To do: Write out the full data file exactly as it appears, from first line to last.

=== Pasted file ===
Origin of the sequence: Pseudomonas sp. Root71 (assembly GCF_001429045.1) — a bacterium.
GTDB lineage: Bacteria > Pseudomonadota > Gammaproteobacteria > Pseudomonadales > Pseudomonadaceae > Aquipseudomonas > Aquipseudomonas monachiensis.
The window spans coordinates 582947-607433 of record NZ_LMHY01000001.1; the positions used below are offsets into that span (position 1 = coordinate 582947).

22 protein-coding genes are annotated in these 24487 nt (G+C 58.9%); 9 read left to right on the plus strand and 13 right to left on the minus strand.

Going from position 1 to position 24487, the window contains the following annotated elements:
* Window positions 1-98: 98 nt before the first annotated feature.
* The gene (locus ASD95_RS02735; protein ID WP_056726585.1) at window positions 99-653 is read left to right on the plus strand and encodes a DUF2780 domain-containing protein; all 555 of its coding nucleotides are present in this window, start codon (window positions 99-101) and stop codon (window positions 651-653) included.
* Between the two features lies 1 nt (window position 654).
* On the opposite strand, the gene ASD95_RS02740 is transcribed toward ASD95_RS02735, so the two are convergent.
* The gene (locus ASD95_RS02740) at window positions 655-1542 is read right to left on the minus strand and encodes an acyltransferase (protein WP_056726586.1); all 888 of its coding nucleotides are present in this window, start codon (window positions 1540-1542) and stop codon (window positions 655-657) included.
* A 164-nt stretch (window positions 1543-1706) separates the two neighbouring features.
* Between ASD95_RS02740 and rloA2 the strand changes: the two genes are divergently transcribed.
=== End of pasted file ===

Origin of the sequence: Pseudomonas sp. Root71 (assembly GCF_001429045.1) — a bacterium.
GTDB lineage: Bacteria > Pseudomonadota > Gammaproteobacteria > Pseudomonadales > Pseudomonadaceae > Aquipseudomonas > Aquipseudomonas monachiensis.
The window spans coordinates 582947-607433 of record NZ_LMHY01000001.1; the positions used below are offsets into that span (position 1 = coordinate 582947).

22 protein-coding genes are annotated in these 24487 nt (G+C 58.9%); 9 read left to right on the plus strand and 13 right to left on the minus strand.

Going from position 1 to position 24487, the window contains the following annotated elements:
* Window positions 1-98: 98 nt before the first annotated feature.
* The gene (locus ASD95_RS02735; protein ID WP_056726585.1) at window positions 99-653 is read left to right on the plus strand and encodes a DUF2780 domain-containing protein; all 555 of its coding nucleotides are present in this window, start codon (window positions 99-101) and stop codon (window positions 651-653) included.
* Between the two features lies 1 nt (window position 654).
* On the opposite strand, the gene ASD95_RS02740 is transcribed toward ASD95_RS02735, so the two are convergent.
* The gene (locus ASD95_RS02740) at window positions 655-1542 is read right to left on the minus strand and encodes an acyltransferase (protein WP_056726586.1); all 888 of its coding nucleotides are present in this window, start codon (window positions 1540-1542) and stop codon (window positions 655-657) included.
* A 164-nt stretch (window positions 1543-1706) separates the two neighbouring features.
* Between ASD95_RS02740 and rloA2 the strand changes: the two genes are divergently transcribed.